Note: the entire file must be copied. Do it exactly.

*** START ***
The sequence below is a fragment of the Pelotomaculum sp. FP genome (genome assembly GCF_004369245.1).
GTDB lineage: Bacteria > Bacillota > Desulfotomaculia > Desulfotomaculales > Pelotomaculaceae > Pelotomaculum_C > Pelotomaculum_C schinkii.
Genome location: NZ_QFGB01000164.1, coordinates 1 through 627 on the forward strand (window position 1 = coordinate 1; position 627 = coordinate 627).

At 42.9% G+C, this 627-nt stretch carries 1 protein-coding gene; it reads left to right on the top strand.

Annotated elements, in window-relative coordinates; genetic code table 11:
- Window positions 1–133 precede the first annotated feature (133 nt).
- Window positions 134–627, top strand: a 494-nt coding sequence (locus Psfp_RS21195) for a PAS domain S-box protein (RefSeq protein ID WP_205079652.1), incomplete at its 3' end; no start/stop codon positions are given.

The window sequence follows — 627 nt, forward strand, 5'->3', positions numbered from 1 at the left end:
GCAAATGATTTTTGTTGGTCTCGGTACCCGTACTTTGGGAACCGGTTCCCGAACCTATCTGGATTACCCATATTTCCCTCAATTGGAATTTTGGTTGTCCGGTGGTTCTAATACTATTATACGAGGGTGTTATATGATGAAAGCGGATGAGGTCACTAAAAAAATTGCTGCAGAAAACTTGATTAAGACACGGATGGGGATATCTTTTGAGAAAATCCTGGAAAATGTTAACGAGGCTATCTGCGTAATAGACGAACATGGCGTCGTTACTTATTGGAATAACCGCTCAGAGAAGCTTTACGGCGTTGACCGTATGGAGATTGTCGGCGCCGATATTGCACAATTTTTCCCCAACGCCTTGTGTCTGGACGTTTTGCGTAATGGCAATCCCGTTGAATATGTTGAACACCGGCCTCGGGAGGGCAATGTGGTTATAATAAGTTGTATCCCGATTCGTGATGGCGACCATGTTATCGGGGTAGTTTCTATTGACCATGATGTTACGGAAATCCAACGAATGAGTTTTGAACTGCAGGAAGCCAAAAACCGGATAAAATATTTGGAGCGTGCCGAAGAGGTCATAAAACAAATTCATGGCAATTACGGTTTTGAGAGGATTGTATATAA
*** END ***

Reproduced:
The sequence below is a fragment of the Pelotomaculum sp. FP genome (genome assembly GCF_004369245.1).
GTDB lineage: Bacteria > Bacillota > Desulfotomaculia > Desulfotomaculales > Pelotomaculaceae > Pelotomaculum_C > Pelotomaculum_C schinkii.
Genome location: NZ_QFGB01000164.1, coordinates 1 through 627 on the forward strand (window position 1 = coordinate 1; position 627 = coordinate 627).

At 42.9% G+C, this 627-nt stretch carries 1 protein-coding gene; it reads left to right on the top strand.

Annotated elements, in window-relative coordinates; genetic code table 11:
- Window positions 1–133 precede the first annotated feature (133 nt).
- Window positions 134–627, top strand: a 494-nt coding sequence (locus Psfp_RS21195) for a PAS domain S-box protein (RefSeq protein ID WP_205079652.1), incomplete at its 3' end; no start/stop codon positions are given.

The window sequence follows — 627 nt, forward strand, 5'->3', positions numbered from 1 at the left end:
GCAAATGATTTTTGTTGGTCTCGGTACCCGTACTTTGGGAACCGGTTCCCGAACCTATCTGGATTACCCATATTTCCCTCAATTGGAATTTTGGTTGTCCGGTGGTTCTAATACTATTATACGAGGGTGTTATATGATGAAAGCGGATGAGGTCACTAAAAAAATTGCTGCAGAAAACTTGATTAAGACACGGATGGGGATATCTTTTGAGAAAATCCTGGAAAATGTTAACGAGGCTATCTGCGTAATAGACGAACATGGCGTCGTTACTTATTGGAATAACCGCTCAGAGAAGCTTTACGGCGTTGACCGTATGGAGATTGTCGGCGCCGATATTGCACAATTTTTCCCCAACGCCTTGTGTCTGGACGTTTTGCGTAATGGCAATCCCGTTGAATATGTTGAACACCGGCCTCGGGAGGGCAATGTGGTTATAATAAGTTGTATCCCGATTCGTGATGGCGACCATGTTATCGGGGTAGTTTCTATTGACCATGATGTTACGGAAATCCAACGAATGAGTTTTGAACTGCAGGAAGCCAAAAACCGGATAAAATATTTGGAGCGTGCCGAAGAGGTCATAAAACAAATTCATGGCAATTACGGTTTTGAGAGGATTGTATATAA